Direct-acting antiviral combination “represents an excellent treatment option” in some cases, says study’s senior author.
The combination of oral direct-acting antivirals (DAA) simeprevir and sofosbuvir is effective in real-world patients infected with hepatitis C virus (HCV), for those with and without cirrhosis and also after a liver transplant, even without ribavirin and at the shorter treatment duration of 12 weeks, according to a new study.
“We wanted to show that this DAA combination performs well in a real-world practice, with a response rate of about 90%, and is quite safe with no serious adverse events related to medication, in a population that was not originally included in randomized controlled trials,” senior author Mindie H. Nguyen, MD, associate professor of medicine at Stanford University Medical Center, told Medical Economics.
The researchers published their results in the October 2016 Alimentary Pharmacology & Therapeutics.
Nguyen and colleagues conducted a retrospective cohort study in 198 consecutive patients with HCV genotype 1, including 148 non-transplant patients and 50 post-transplant patients. “This was a sizable cohort, very heterogeneous both ethnically and by disease,” noted Nguyen.
The patients were treated with simeprevir and sofosbuvir for 12 weeks between December 2013 and December 2014. The primary outcome was sustained virological response with undetectable HCV RNA 12 weeks after completion of therapy (SVR12). Risk factors evaluated for lack of SVR12 included HCV 1a vs. 1b, prior treatment vs. no treatment, and cirrhosis vs. no cirrhosis.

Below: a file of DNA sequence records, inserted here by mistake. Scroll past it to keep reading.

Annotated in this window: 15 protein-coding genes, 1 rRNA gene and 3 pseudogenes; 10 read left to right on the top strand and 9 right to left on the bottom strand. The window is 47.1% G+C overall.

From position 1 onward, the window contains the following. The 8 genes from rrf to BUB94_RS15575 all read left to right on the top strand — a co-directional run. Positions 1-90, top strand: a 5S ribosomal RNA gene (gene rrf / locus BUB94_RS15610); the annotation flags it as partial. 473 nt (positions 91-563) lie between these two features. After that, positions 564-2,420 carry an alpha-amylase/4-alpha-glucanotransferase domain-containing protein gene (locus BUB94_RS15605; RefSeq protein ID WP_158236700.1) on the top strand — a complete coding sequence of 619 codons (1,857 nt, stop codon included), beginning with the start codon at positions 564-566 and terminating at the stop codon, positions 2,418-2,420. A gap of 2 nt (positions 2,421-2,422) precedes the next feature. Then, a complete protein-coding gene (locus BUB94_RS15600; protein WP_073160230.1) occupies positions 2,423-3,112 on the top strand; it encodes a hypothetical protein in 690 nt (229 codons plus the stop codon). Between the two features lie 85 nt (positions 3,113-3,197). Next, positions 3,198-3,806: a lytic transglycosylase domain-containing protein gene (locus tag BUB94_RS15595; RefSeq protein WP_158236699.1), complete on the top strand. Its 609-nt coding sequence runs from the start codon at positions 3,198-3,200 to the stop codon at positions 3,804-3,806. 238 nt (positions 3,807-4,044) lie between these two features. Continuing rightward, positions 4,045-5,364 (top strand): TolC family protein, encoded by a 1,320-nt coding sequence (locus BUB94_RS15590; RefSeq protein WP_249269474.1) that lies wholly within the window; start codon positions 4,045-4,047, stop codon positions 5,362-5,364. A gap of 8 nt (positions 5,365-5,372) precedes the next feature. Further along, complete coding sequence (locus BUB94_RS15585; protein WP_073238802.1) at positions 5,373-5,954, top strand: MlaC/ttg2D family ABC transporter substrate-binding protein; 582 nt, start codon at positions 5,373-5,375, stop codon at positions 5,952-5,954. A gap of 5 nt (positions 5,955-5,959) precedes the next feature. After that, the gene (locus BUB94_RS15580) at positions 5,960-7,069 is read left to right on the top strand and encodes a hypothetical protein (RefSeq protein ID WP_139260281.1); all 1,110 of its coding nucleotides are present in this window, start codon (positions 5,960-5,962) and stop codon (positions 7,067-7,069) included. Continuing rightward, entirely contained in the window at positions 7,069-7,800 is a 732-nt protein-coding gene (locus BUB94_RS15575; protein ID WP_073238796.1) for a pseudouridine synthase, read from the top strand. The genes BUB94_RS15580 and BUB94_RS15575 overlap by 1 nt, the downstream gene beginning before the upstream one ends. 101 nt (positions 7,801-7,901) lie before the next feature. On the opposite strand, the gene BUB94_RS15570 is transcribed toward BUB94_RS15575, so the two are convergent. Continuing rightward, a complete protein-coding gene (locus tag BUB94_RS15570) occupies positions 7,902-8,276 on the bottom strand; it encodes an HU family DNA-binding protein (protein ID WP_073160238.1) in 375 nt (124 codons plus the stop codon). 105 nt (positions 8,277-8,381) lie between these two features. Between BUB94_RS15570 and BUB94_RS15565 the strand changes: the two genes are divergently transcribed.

The results show SVR12 rates were similar in non-transplant (82%) and post-transplant settings (88%). This is a significant improvement compared to the response seen with pegylated interferon alpha 2a and ribavirin as well as for telaprevir- and boceprevir-based regimens, she said.
SVR rates were 79% for patients with cirrhosis and 78% for those with decompensated cirrhosis. This combination “represents an excellent treatment option for these patients while avoiding the potential toxic side effects of ribavirin in patients who may have baseline anemia and compromised renal function,” said Nguyen.
There were no significant differences in adverse events in patients regardless of cirrhosis or transplant status.
The researchers were not able to identify any single risk factor that predicted failure to achieve SVR12. However, using the historical risk factors of cirrhosis, prior anti-viral treatment and sub-genotype 1a vs. 1b, they showed that the presence of 2 or 3 of these factors was associated with a statistically lower SVR12 rate when compared to patients with 0 or 1 risk factor.
“If HCV patients have one risk factor, physicians should not be discouraged to treat them. If they have 2 or more risk factors, physicians should be more careful and either extend the treatment duration or add in ribavirin,” said Nguyen.
Primary care physicians need to screen all patients at-risk for HCV infection, including those born between 1945 and 1965, immigrants from endemic areas, and people with specific risks, such as those on dialysis and injection drug users. HCV-positive patients should be referred to a specialist or treated by physicians who are comfortable with that, she said.
“The vast majority of these patients tolerate new DAA therapy well, and should no longer be considered difficult to treat,” said Nguyen.